From a sociological perspective, and applying the concepts of functionalism, dramaturgy and symbolic interaction, this author analyzes the anatomy of criminal trials as theatre. As competitive performance artists, with the courtroom as there stage, prosecutors and criminal defense attorneys use impression management to manipulate popular culture, judges and juries, and ultimately justice. In the United States, there is a strong historical connection between theatre and criminal trials, such as in the Scopes trial, the Nuremberg trials, the black-listing trials of the 1950s, and the unforgettable 1995 O.J. Simpson trial. Through the drama of the criminal trials, truth, justice and injustice may even be revealed. An irony of the United States’ judicial system is that with all the dramatic allegory, myths, rituals and symbols of due process and justice in these criminal trials, all intended to promote equal justice through an adversarial system between prosecutors and criminal defense attorneys, there is the potential that justice will be marginalized and/or denied for the defendants and the victims who all too often have been degraded and estranged by the criminal trial process.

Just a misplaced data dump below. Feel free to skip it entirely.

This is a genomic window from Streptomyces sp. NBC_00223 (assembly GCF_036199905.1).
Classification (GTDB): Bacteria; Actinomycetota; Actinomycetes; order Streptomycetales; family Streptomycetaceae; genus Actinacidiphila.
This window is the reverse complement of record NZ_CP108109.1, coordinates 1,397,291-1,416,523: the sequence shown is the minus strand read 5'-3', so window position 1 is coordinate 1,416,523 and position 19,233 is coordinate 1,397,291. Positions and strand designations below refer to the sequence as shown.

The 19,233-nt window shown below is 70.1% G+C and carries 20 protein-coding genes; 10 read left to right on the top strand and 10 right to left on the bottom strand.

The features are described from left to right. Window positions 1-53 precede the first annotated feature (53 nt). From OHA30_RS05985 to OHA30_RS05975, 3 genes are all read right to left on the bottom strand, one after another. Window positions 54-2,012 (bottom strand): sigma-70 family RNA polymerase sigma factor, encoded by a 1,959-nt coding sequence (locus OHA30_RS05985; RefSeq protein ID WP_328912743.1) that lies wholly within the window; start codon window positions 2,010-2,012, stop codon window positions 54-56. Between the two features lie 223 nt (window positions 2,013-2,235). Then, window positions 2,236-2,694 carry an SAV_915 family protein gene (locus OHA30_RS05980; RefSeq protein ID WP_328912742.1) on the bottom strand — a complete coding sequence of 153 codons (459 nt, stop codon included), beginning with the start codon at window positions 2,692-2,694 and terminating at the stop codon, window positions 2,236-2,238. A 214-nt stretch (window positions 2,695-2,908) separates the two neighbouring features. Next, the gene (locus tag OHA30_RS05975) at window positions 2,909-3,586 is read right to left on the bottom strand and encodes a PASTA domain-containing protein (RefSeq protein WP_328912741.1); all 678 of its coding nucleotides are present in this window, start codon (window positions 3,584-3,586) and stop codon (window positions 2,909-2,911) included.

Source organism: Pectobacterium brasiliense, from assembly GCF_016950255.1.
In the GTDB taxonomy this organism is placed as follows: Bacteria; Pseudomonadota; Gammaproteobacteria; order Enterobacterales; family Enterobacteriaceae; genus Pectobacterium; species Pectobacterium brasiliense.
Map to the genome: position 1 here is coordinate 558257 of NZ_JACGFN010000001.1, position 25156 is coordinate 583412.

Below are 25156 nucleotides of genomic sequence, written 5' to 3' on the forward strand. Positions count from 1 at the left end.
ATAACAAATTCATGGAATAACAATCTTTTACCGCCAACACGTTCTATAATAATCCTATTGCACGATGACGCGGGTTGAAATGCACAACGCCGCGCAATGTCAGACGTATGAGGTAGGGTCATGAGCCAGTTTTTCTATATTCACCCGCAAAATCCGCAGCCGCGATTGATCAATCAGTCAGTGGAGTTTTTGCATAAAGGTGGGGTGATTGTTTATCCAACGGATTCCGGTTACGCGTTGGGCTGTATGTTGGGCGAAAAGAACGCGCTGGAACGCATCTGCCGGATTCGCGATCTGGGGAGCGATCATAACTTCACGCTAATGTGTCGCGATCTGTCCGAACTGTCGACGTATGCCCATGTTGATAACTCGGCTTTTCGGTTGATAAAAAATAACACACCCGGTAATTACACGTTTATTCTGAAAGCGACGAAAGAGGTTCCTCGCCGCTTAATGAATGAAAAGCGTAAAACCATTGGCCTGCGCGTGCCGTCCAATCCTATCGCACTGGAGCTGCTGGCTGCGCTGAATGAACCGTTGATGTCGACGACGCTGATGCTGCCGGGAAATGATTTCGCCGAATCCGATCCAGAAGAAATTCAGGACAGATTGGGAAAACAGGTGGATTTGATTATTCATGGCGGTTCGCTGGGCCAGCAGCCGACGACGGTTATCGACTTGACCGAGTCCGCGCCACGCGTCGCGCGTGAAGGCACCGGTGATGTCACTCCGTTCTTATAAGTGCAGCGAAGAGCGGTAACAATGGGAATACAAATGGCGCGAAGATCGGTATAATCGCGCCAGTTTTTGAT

|Keywords:||Sociology of Art and Society, Dramaturgy, Lawyers as Performance Artists, Justice, Symbolic Interactionism, Structural Functionalism, Criminal Trials, Criminal Trials as Theatre|
Associate Professor, Department of Sociology, Saint Anselm College, Malden, MA, USA
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